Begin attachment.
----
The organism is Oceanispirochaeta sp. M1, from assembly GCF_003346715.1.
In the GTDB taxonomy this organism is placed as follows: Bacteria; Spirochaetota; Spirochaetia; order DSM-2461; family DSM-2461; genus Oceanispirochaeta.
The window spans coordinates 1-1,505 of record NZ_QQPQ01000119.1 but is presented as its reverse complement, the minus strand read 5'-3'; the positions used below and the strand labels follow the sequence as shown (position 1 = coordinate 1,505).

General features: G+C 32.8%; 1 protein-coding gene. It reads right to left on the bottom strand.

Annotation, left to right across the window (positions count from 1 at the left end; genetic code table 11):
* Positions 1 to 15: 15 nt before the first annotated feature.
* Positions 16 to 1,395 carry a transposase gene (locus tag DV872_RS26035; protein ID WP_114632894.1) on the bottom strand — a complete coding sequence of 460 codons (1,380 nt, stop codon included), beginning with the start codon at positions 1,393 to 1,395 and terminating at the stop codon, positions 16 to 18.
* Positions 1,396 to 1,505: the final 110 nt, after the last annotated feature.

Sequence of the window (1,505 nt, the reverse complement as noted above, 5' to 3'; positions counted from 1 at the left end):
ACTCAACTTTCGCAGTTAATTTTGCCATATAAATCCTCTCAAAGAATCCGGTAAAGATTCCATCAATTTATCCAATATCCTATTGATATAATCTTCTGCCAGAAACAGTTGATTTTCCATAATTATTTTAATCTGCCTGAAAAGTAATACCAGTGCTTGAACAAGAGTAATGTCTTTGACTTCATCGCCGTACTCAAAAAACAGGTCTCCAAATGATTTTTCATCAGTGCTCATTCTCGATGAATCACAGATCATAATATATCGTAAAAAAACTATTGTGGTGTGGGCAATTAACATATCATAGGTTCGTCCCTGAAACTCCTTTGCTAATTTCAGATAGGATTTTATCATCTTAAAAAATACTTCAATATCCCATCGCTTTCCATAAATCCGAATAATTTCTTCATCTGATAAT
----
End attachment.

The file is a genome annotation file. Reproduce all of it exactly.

The organism is Oceanispirochaeta sp. M1, from assembly GCF_003346715.1.
In the GTDB taxonomy this organism is placed as follows: Bacteria; Spirochaetota; Spirochaetia; order DSM-2461; family DSM-2461; genus Oceanispirochaeta.
The window spans coordinates 1-1,505 of record NZ_QQPQ01000119.1 but is presented as its reverse complement, the minus strand read 5'-3'; the positions used below and the strand labels follow the sequence as shown (position 1 = coordinate 1,505).

General features: G+C 32.8%; 1 protein-coding gene. It reads right to left on the bottom strand.

Annotation, left to right across the window (positions count from 1 at the left end; genetic code table 11):
* Positions 1 to 15: 15 nt before the first annotated feature.
* Positions 16 to 1,395 carry a transposase gene (locus tag DV872_RS26035; protein ID WP_114632894.1) on the bottom strand — a complete coding sequence of 460 codons (1,380 nt, stop codon included), beginning with the start codon at positions 1,393 to 1,395 and terminating at the stop codon, positions 16 to 18.
* Positions 1,396 to 1,505: the final 110 nt, after the last annotated feature.

Sequence of the window (1,505 nt, the reverse complement as noted above, 5' to 3'; positions counted from 1 at the left end):
ACTCAACTTTCGCAGTTAATTTTGCCATATAAATCCTCTCAAAGAATCCGGTAAAGATTCCATCAATTTATCCAATATCCTATTGATATAATCTTCTGCCAGAAACAGTTGATTTTCCATAATTATTTTAATCTGCCTGAAAAGTAATACCAGTGCTTGAACAAGAGTAATGTCTTTGACTTCATCGCCGTACTCAAAAAACAGGTCTCCAAATGATTTTTCATCAGTGCTCATTCTCGATGAATCACAGATCATAATATATCGTAAAAAAACTATTGTGGTGTGGGCAATTAACATATCATAGGTTCGTCCCTGAAACTCCTTTGCTAATTTCAGATAGGATTTTATCATCTTAAAAAATACTTCAATATCCCATCGCTTTCCATAAATCCGAATAATTTCTTCATCTGATAAT